If you’re anything like me, and if you’re reading this then you probably do, travel makes you anxious to some degree.
Don’t get me wrong—I adore travel. It’s one of the greatest joys of my life. There was a different stage in my life when I was traveling nationally and internationally multiple times a year. That didn’t mean I didn’t have anxiety—my flying anxiety is absolutely horrendous. But these days, when I’m not “practicing” travel very often, and when I’m already suffering from heightened anxiety, I find a general anxiety around the act of travel itself.
So how do I handle it?
Handling Travel Anxiety
We recently took a two-day road trip to visit my family in California (you can see the highlights on my Instagram!). We decided to cut it up into two days because we knew the baby couldn’t handle a 12/13 hour driving day. Needless to say, there was a lot of stress and anxiety about everything around packing, finishing my to-do list in time, and even about far-reaching fears like getting into an accident.
It even got so bad that I considered just scrapping the whole trip several times.
But I didn’t. Number one for me when dealing with my anxiety is not giving in. So, here are a few of my own personal tricks for dealing with travel anxiety when I get into that mode:
Get Ready Early
I started packing about two weeks before we left. I have a master packing list that I add to or subtract from depending on where we’re going and what my daughter’s needs are at the moment.
Once I had that settled, I started building piles of things in the corners of rooms, on our bathroom counter, even draped across my chair in the office. That way, when it came to the actual act of packing, it was easy to place everything into the suitcases instead of running around like a chicken with my head cut off, which helps reduce my anxiety about forgetting something.
It also gave me a chance to put toys aside for my daughter to “forget” so she could “discover” them again during the trip and giving her something on which to focus.
Focus on the Scenery—or Don’t
I’ve been working very hard to combat my anxiety by focusing on the present, on the sights and sensations in that moment, and my breathing. Those times when I’m very anxious, I will try to do just that.
Although, there are times when the scenery actually causes me more anxiety. In that case, I listen to my favorite music, book on tape, or humorous podcast.
On our way back from California, I felt terrible. I hadn’t wanted to leave at all(it’s my happy place), and I was near tears the entire day, anxious, and unsettled. Once we reached our evening stop, my husband said he would take the baby and encouraged me to go to the nearby mall where they had a Crate and Barrel and a Nordstrom. It may seem silly, but both make me happy, and we don’t have them at home. And believe it or not, I felt so much better just by wandering around these two stores and the mall, interacting with people, and getting out of the hotel, even without buying anything.
What makes you feel normal? What makes you feel okay and helps decrease your anxiety? Is it a walk or other type of exercise? Going to the mall? Watching something funny? Does your hotel have a pool or a shopping center nearby? Even a Starbucks or other restaurant chain you know from home can help you feel a little more normal and dull the edge of anxiety.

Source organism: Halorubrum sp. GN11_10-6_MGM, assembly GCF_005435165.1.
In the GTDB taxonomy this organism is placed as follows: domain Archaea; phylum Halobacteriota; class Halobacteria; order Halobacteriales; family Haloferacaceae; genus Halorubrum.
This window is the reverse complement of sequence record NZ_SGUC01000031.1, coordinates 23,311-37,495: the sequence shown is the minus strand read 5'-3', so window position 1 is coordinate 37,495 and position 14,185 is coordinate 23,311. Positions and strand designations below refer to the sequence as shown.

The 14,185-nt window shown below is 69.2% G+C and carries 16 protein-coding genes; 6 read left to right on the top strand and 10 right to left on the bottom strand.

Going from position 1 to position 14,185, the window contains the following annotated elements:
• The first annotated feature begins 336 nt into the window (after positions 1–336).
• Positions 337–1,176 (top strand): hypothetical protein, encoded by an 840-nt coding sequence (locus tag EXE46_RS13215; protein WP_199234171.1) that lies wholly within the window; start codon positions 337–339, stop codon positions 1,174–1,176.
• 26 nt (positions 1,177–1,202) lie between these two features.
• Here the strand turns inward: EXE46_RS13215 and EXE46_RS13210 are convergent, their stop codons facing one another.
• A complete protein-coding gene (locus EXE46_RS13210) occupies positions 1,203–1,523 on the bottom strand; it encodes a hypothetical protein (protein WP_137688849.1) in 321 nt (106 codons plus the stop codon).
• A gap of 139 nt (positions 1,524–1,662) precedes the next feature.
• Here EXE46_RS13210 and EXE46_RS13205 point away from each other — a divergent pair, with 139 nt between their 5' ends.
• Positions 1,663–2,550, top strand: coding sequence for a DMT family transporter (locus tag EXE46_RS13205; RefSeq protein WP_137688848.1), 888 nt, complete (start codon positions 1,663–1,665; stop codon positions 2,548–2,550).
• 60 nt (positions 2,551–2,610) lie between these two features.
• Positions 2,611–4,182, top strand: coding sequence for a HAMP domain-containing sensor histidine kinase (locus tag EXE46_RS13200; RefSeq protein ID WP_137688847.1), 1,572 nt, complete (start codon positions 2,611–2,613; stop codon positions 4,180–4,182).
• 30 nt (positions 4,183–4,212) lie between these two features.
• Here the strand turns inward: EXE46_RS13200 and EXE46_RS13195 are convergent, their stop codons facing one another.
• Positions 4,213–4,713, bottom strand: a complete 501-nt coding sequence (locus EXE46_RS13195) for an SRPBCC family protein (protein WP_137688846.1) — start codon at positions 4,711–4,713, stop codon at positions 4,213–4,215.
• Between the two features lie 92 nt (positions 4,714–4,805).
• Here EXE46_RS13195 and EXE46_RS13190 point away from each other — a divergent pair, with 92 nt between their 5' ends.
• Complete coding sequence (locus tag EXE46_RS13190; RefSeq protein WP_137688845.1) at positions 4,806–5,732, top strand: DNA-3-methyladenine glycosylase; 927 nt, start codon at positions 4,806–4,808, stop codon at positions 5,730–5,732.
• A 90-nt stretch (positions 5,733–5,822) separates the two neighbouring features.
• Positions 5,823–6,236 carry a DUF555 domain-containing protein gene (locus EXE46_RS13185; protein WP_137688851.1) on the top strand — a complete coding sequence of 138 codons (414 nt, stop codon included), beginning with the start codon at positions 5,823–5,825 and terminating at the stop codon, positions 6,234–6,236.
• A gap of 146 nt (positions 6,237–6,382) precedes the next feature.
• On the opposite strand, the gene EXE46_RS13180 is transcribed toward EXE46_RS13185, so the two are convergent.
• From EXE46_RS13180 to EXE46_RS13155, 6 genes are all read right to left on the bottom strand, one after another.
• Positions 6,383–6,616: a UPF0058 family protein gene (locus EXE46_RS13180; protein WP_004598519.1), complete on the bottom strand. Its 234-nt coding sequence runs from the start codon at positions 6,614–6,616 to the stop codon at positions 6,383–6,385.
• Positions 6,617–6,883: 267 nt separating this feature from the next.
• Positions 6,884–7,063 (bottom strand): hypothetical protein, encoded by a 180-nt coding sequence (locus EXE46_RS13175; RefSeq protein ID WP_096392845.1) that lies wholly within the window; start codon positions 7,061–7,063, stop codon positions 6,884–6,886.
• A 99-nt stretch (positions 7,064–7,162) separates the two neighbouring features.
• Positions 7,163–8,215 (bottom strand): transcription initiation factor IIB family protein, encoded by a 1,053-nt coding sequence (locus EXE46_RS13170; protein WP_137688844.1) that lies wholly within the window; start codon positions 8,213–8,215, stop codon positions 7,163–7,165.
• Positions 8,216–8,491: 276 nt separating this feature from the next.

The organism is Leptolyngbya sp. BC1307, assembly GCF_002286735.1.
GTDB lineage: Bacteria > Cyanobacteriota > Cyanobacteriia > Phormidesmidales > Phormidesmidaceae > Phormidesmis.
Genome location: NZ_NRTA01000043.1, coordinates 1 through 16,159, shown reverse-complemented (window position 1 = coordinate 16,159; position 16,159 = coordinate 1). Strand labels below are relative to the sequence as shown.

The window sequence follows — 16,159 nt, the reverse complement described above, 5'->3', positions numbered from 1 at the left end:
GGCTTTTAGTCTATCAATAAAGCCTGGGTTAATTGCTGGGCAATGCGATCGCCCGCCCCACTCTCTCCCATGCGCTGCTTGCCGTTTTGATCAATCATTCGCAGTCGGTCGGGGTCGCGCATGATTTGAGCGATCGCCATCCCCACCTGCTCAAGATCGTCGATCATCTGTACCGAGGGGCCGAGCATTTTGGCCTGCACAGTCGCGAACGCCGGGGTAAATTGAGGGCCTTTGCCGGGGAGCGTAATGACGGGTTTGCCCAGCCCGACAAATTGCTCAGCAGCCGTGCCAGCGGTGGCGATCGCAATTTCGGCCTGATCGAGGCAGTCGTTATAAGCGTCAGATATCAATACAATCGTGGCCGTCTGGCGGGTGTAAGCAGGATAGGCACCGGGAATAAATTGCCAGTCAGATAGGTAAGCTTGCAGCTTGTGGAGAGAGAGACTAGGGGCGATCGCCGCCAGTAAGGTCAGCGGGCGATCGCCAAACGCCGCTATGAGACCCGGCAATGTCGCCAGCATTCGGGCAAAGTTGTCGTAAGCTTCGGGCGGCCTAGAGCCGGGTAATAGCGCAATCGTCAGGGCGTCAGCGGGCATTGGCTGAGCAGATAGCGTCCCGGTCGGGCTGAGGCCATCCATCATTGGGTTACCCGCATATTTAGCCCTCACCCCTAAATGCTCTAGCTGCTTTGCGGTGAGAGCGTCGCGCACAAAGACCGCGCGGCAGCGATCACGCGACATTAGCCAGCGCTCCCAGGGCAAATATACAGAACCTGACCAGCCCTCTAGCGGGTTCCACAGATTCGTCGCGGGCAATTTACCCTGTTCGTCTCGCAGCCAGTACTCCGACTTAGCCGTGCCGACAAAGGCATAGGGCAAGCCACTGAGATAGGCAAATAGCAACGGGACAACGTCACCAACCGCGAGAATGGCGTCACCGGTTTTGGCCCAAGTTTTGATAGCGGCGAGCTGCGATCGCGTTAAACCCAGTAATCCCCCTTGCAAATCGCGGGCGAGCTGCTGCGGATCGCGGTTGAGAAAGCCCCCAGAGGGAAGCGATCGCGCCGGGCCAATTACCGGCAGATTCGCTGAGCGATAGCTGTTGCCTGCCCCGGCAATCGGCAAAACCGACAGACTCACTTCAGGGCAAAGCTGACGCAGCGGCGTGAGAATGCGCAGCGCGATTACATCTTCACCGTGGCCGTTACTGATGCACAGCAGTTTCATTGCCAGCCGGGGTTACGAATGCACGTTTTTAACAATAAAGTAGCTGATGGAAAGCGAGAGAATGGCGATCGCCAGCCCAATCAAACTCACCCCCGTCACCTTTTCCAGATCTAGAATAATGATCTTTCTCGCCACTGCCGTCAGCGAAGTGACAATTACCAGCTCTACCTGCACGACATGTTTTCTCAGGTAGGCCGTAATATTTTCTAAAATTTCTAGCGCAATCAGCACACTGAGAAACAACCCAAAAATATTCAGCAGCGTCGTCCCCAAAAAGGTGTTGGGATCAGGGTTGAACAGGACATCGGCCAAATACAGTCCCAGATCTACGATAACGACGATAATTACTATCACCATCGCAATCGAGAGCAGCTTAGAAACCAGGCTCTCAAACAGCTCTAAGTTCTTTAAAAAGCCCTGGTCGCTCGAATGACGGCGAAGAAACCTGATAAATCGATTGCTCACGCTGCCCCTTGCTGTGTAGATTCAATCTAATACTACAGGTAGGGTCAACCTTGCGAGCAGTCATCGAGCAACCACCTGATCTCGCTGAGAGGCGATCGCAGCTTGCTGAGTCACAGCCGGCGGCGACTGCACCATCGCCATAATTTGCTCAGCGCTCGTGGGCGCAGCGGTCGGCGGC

- Bring a Pillow
Or a blanket, a sheet, even a stuffed animal. Bring something that smells like home, that you can lay your head on when you go to sleep. The smell of home always helps calm me down when I’m in a new place and it’s driving up my anxiety.
Challenge Your Thoughts
This is a cognitive-behavioral tool I use. I have to admit that it’s not always effective, but it definitely helps for those anxious fears that edge more towards the irrational or worst-case-scenario. Before leaving on our trip, I had images of getting into a car accident and the baby being hurt. I questioned whether we should go or stay home where she would be safe.
But, from practice, I knew it was my anxiety whispering in my ear, hovering in the back of my mind. So, I challenged the thought. I know that, yes, there is always a small chance we could get into an accident. But:
- We were driving during the day
- I’m a defensive and alert driver
- She has one of the safest car seats available
- We have a very safe car
- It’s only a small chance
I wanted to keep my anxiety from winning. This trip was important for a
number of reasons, and I knew I would greatly regret it if I didn’t go.
I also got a tip from my best friend. Whenever my thoughts start spiraling, whenever the images in my head are too frightening, I bring up an image of a stop sign and focus on it. It’s a visual reminder that I am losing control of my thoughts into “what if” territory and that I need to stop them.
As I’ve said before, I’m not a doctor, a therapist, or a psychiatrist. I’m just trying to pass along what I’ve learned over the years. Anxiety is so individual, so personal. What works for me probably won’t work for you, but it may be a starting point. It always helps me to see what others are doing.
I hope this helps in some way. I know anxiety can be so lonely, and since no one experiences it in the same way, it can seem like you’re the only one who feels the way you do. As always, know you’re not alone, even if it feels that way. We’re all fighting the fight.